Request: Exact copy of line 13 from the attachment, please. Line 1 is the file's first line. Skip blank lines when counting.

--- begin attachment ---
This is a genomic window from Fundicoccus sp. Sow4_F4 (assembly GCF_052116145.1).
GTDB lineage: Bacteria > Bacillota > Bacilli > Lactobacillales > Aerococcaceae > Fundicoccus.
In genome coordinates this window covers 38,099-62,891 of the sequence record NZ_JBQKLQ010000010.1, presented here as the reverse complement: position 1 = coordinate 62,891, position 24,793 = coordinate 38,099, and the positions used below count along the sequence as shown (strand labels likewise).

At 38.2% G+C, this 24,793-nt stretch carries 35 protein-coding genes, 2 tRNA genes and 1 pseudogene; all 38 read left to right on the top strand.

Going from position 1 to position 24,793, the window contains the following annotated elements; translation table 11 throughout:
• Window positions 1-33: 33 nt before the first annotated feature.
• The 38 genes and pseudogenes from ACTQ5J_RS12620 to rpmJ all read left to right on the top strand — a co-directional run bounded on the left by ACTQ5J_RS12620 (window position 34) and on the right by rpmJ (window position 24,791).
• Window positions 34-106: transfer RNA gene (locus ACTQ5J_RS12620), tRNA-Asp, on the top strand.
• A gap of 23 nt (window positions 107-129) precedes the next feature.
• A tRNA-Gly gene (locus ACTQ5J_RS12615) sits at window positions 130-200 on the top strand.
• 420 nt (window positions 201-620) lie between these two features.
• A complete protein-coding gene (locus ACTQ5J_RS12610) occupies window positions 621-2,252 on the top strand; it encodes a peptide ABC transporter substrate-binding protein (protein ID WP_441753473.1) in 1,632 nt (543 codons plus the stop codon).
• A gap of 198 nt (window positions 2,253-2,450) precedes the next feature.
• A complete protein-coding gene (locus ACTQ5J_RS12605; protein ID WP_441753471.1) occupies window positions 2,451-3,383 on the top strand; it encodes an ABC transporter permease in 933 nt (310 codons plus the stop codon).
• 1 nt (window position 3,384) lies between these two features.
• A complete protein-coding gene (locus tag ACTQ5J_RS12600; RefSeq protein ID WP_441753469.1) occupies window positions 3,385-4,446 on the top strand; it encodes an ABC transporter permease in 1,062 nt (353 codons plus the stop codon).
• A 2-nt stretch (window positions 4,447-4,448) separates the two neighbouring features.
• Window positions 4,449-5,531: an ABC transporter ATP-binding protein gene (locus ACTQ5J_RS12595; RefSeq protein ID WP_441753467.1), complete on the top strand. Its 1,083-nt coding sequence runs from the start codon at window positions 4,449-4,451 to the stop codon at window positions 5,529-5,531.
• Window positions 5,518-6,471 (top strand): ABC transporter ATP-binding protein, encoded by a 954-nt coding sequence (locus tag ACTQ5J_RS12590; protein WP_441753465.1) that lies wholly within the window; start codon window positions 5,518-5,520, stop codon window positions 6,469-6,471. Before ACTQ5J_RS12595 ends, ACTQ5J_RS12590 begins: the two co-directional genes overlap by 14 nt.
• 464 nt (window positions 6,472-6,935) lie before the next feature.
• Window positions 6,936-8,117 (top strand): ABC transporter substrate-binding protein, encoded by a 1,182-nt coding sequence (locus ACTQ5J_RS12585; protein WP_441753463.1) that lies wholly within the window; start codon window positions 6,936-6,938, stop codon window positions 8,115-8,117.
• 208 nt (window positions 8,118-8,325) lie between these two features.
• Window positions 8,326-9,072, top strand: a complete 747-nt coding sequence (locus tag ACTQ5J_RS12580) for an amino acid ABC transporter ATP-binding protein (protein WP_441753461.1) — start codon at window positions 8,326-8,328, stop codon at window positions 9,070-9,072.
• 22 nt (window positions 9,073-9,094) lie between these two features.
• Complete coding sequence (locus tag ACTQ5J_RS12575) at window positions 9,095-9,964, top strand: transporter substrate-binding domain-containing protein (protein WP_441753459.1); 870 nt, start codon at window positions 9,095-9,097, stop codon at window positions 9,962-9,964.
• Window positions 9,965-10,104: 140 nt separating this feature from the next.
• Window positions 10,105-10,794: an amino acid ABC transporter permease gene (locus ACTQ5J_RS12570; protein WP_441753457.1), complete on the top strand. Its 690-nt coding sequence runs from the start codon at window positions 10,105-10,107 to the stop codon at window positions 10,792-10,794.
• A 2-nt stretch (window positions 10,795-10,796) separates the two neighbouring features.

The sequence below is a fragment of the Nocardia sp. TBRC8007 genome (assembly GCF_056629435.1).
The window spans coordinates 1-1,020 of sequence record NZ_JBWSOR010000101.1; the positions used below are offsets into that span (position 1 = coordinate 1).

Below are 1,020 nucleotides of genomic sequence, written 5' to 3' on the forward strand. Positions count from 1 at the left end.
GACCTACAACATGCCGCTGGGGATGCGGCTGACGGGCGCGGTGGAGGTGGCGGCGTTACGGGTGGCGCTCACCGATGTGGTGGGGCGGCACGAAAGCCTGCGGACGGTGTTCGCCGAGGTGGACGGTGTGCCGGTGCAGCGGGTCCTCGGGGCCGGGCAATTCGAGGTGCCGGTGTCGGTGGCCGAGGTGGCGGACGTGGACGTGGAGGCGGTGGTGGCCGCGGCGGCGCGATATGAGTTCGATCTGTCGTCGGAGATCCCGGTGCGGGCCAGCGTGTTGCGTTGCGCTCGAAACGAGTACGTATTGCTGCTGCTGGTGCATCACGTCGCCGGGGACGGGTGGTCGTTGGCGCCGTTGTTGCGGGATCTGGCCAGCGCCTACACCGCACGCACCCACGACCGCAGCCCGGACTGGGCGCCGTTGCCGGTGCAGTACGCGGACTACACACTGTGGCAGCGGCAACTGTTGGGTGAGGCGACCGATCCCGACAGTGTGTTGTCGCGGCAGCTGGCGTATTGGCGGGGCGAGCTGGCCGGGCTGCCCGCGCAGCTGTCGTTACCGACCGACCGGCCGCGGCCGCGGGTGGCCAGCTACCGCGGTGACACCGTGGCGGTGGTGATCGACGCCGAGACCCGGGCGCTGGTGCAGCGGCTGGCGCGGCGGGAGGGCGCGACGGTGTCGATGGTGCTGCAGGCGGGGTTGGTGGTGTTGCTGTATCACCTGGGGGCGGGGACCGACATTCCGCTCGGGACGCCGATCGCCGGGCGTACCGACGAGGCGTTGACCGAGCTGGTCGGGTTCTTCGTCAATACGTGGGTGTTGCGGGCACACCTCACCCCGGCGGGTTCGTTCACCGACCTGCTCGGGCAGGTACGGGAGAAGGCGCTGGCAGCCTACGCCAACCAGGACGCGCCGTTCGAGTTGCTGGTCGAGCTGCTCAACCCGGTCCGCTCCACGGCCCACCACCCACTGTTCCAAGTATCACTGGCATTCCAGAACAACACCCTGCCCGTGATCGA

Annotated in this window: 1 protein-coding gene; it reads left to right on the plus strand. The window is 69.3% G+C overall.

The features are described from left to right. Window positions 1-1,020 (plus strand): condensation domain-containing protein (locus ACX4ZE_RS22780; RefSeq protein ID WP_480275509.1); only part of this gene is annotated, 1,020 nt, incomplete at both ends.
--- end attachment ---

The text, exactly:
• A gap of 198 nt (window positions 2,253-2,450) precedes the next feature.